Molecular aspects of uranium toxicity : speciation and physiological targeting
VanEngelen, Michael Robert.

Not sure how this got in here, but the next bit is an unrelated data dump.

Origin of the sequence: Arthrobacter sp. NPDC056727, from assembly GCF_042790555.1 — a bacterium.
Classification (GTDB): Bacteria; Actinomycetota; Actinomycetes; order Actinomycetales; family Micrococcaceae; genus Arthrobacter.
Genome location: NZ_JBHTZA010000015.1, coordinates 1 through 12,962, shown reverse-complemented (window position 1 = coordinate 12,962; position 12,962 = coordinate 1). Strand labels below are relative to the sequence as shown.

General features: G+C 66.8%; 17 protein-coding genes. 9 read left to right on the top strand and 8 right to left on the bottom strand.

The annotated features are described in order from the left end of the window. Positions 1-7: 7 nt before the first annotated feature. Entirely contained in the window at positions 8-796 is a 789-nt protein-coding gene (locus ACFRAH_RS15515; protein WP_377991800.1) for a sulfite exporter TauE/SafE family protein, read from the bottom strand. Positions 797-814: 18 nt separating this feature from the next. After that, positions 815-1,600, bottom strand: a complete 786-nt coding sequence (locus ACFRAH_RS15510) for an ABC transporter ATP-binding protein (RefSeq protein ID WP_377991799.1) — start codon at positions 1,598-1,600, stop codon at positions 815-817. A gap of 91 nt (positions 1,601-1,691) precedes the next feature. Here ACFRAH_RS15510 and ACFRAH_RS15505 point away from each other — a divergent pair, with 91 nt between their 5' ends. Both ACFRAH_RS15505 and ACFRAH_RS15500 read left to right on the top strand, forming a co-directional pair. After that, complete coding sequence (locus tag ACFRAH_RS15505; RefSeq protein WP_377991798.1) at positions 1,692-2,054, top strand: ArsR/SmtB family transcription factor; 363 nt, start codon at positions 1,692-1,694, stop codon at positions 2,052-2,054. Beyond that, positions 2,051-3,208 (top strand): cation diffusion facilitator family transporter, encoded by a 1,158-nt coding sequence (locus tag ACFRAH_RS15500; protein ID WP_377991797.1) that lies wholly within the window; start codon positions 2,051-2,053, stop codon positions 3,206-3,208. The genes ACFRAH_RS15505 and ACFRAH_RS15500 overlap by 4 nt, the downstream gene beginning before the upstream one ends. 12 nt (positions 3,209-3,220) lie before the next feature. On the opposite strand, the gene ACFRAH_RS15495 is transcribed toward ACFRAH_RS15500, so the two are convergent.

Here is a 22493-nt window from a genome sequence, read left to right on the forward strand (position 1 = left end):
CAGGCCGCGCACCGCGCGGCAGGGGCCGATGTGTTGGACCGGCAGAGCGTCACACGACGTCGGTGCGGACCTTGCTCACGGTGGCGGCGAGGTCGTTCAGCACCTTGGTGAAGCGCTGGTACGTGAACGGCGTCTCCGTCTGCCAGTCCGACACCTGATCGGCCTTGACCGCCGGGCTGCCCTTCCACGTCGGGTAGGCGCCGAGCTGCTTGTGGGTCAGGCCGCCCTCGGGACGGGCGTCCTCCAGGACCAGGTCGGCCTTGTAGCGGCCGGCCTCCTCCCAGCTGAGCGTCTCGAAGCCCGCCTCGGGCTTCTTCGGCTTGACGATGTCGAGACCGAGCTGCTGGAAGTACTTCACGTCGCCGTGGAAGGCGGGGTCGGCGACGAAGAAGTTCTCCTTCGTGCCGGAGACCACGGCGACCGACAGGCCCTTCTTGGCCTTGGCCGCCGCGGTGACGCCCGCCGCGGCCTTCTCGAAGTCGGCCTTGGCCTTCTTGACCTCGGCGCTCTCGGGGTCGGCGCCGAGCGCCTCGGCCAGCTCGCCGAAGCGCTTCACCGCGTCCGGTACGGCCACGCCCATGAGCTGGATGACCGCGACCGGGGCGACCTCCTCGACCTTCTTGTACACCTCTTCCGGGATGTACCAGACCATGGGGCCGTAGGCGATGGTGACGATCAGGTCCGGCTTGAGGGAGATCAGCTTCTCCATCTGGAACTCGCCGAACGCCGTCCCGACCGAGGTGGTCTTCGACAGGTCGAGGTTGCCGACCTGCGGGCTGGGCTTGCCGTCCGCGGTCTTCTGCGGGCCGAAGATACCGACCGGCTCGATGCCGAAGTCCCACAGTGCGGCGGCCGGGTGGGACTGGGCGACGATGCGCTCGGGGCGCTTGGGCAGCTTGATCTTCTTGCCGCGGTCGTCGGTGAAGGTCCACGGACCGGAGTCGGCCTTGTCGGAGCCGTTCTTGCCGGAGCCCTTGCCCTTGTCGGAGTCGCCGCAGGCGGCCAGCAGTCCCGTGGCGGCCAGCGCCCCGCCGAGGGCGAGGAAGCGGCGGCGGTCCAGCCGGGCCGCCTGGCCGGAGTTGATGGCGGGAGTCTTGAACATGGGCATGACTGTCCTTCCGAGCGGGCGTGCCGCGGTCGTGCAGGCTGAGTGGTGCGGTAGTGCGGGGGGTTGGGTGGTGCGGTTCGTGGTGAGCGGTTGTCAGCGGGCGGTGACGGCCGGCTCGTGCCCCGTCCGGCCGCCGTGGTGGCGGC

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Uranium (U), as the uranyl ion (UO 2 ²+), is a widely distributed contaminant at several Department of Energy (DOE) sites, former war zones, and across the globe. Although many U remediation efforts depend on U-bacterial interactions, little information regarding U-bacterial interactions resolved at the molecular level exist. In this study, experiments were performed aimed at understanding the effect of molecular UO 2 ²+ speciation on bacterial bioaccumulation and toxicity using an environmental Pseudomonas sp. isolate. Results showed that the charge and stability of UO 2 ²+ species largely controlled the extent of UO 2 ²+ bioaccumulation and UO 2 ²+ toxicity, respectively. Further experimentation, including a combination of in vivo, in vitro, and in silico studies, revealed a specific mechanism of UO 2 ²+ toxicity, the first to be reported. This mechanism involves the binding of UO 2 ²+ to pyrroloquinoline quinone (PQQ), a cofactor present in a number of bacterial dehydrogenase enzymes. Based on the specific binding mode of UO 2 ²+ to PQQ, it is hypothesized that the present work has direct implications for UO 2 ²+ inhibition of flavoproteins, potentially extending the application of the findings of this work to eukaryotic systems. Recent trends suggest that U-related activity will increase in the near future, and therefore understanding fundamental interactions between UO 2 ²+ and living systems is both an environmental and human health imperative.